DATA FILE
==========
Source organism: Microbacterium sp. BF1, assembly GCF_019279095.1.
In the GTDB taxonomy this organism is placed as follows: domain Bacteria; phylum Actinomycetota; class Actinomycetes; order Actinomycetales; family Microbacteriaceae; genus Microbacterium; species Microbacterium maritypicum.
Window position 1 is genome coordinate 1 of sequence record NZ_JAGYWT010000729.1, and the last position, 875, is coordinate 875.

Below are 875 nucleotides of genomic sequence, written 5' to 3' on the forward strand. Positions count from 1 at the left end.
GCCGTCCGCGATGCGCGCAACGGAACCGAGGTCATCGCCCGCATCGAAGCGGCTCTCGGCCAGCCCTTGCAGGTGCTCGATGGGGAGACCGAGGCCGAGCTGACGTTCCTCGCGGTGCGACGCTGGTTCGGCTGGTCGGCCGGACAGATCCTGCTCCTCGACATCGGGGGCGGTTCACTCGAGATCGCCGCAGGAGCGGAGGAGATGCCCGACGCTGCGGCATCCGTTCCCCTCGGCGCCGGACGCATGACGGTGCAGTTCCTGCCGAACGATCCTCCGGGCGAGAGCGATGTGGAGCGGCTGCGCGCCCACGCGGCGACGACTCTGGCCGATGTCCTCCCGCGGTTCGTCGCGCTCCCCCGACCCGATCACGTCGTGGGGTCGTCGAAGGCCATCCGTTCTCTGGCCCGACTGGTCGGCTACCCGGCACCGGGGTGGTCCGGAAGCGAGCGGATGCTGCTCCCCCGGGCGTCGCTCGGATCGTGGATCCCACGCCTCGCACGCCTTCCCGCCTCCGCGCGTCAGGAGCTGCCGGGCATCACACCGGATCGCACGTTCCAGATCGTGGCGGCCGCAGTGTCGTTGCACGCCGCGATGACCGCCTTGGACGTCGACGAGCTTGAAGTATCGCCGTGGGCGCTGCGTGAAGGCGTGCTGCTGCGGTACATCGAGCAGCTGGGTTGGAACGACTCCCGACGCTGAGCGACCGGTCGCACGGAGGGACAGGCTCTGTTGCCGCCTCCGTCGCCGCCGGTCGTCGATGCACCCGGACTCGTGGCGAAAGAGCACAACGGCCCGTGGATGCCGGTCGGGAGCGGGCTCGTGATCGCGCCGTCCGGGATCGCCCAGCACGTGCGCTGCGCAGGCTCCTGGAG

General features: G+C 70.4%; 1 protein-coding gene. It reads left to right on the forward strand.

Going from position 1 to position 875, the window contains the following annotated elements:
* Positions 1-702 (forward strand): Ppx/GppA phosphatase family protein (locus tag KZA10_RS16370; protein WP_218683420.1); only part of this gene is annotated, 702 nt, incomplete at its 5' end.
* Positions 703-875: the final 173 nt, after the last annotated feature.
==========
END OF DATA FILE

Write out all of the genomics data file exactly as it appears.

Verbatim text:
Source organism: Microbacterium sp. BF1, assembly GCF_019279095.1.
In the GTDB taxonomy this organism is placed as follows: domain Bacteria; phylum Actinomycetota; class Actinomycetes; order Actinomycetales; family Microbacteriaceae; genus Microbacterium; species Microbacterium maritypicum.
Window position 1 is genome coordinate 1 of sequence record NZ_JAGYWT010000729.1, and the last position, 875, is coordinate 875.

Below are 875 nucleotides of genomic sequence, written 5' to 3' on the forward strand. Positions count from 1 at the left end.
GCCGTCCGCGATGCGCGCAACGGAACCGAGGTCATCGCCCGCATCGAAGCGGCTCTCGGCCAGCCCTTGCAGGTGCTCGATGGGGAGACCGAGGCCGAGCTGACGTTCCTCGCGGTGCGACGCTGGTTCGGCTGGTCGGCCGGACAGATCCTGCTCCTCGACATCGGGGGCGGTTCACTCGAGATCGCCGCAGGAGCGGAGGAGATGCCCGACGCTGCGGCATCCGTTCCCCTCGGCGCCGGACGCATGACGGTGCAGTTCCTGCCGAACGATCCTCCGGGCGAGAGCGATGTGGAGCGGCTGCGCGCCCACGCGGCGACGACTCTGGCCGATGTCCTCCCGCGGTTCGTCGCGCTCCCCCGACCCGATCACGTCGTGGGGTCGTCGAAGGCCATCCGTTCTCTGGCCCGACTGGTCGGCTACCCGGCACCGGGGTGGTCCGGAAGCGAGCGGATGCTGCTCCCCCGGGCGTCGCTCGGATCGTGGATCCCACGCCTCGCACGCCTTCCCGCCTCCGCGCGTCAGGAGCTGCCGGGCATCACACCGGATCGCACGTTCCAGATCGTGGCGGCCGCAGTGTCGTTGCACGCCGCGATGACCGCCTTGGACGTCGACGAGCTTGAAGTATCGCCGTGGGCGCTGCGTGAAGGCGTGCTGCTGCGGTACATCGAGCAGCTGGGTTGGAACGACTCCCGACGCTGAGCGACCGGTCGCACGGAGGGACAGGCTCTGTTGCCGCCTCCGTCGCCGCCGGTCGTCGATGCACCCGGACTCGTGGCGAAAGAGCACAACGGCCCGTGGATGCCGGTCGGGAGCGGGCTCGTGATCGCGCCGTCCGGGATCGCCCAGCACGTGCGCTGCGCAGGCTCCTGGAG

General features: G+C 70.4%; 1 protein-coding gene. It reads left to right on the forward strand.

Going from position 1 to position 875, the window contains the following annotated elements:
* Positions 1-702 (forward strand): Ppx/GppA phosphatase family protein (locus tag KZA10_RS16370; protein WP_218683420.1); only part of this gene is annotated, 702 nt, incomplete at its 5' end.
* Positions 703-875: the final 173 nt, after the last annotated feature.